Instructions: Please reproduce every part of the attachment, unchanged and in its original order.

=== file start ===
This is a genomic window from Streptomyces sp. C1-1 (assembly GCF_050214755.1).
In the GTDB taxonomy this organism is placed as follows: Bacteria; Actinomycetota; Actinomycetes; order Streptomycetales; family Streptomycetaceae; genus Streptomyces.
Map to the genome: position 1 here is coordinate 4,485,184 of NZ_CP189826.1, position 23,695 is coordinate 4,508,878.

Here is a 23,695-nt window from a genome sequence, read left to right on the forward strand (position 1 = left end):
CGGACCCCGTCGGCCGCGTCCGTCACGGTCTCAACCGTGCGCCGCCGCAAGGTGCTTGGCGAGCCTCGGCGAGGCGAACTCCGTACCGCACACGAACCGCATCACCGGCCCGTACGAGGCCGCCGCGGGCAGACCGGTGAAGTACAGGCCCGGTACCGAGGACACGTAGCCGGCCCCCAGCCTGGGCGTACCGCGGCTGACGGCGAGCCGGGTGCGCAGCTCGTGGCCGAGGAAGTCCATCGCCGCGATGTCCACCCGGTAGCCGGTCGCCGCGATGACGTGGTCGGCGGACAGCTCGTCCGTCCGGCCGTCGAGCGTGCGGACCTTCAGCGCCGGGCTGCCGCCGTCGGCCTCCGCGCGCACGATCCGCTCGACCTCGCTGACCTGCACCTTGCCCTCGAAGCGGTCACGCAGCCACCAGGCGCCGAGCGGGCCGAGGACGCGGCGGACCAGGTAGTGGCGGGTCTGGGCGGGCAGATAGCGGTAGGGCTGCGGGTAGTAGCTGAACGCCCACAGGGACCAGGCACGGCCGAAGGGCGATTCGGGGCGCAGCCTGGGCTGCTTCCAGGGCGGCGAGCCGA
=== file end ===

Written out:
This is a genomic window from Streptomyces sp. C1-1 (assembly GCF_050214755.1).
In the GTDB taxonomy this organism is placed as follows: Bacteria; Actinomycetota; Actinomycetes; order Streptomycetales; family Streptomycetaceae; genus Streptomyces.
Map to the genome: position 1 here is coordinate 4,485,184 of NZ_CP189826.1, position 23,695 is coordinate 4,508,878.

Here is a 23,695-nt window from a genome sequence, read left to right on the forward strand (position 1 = left end):
CGGACCCCGTCGGCCGCGTCCGTCACGGTCTCAACCGTGCGCCGCCGCAAGGTGCTTGGCGAGCCTCGGCGAGGCGAACTCCGTACCGCACACGAACCGCATCACCGGCCCGTACGAGGCCGCCGCGGGCAGACCGGTGAAGTACAGGCCCGGTACCGAGGACACGTAGCCGGCCCCCAGCCTGGGCGTACCGCGGCTGACGGCGAGCCGGGTGCGCAGCTCGTGGCCGAGGAAGTCCATCGCCGCGATGTCCACCCGGTAGCCGGTCGCCGCGATGACGTGGTCGGCGGACAGCTCGTCCGTCCGGCCGTCGAGCGTGCGGACCTTCAGCGCCGGGCTGCCGCCGTCGGCCTCCGCGCGCACGATCCGCTCGACCTCGCTGACCTGCACCTTGCCCTCGAAGCGGTCACGCAGCCACCAGGCGCCGAGCGGGCCGAGGACGCGGCGGACCAGGTAGTGGCGGGTCTGGGCGGGCAGATAGCGGTAGGGCTGCGGGTAGTAGCTGAACGCCCACAGGGACCAGGCACGGCCGAAGGGCGATTCGGGGCGCAGCCTGGGCTGCTTCCAGGGCGGCGAGCCGA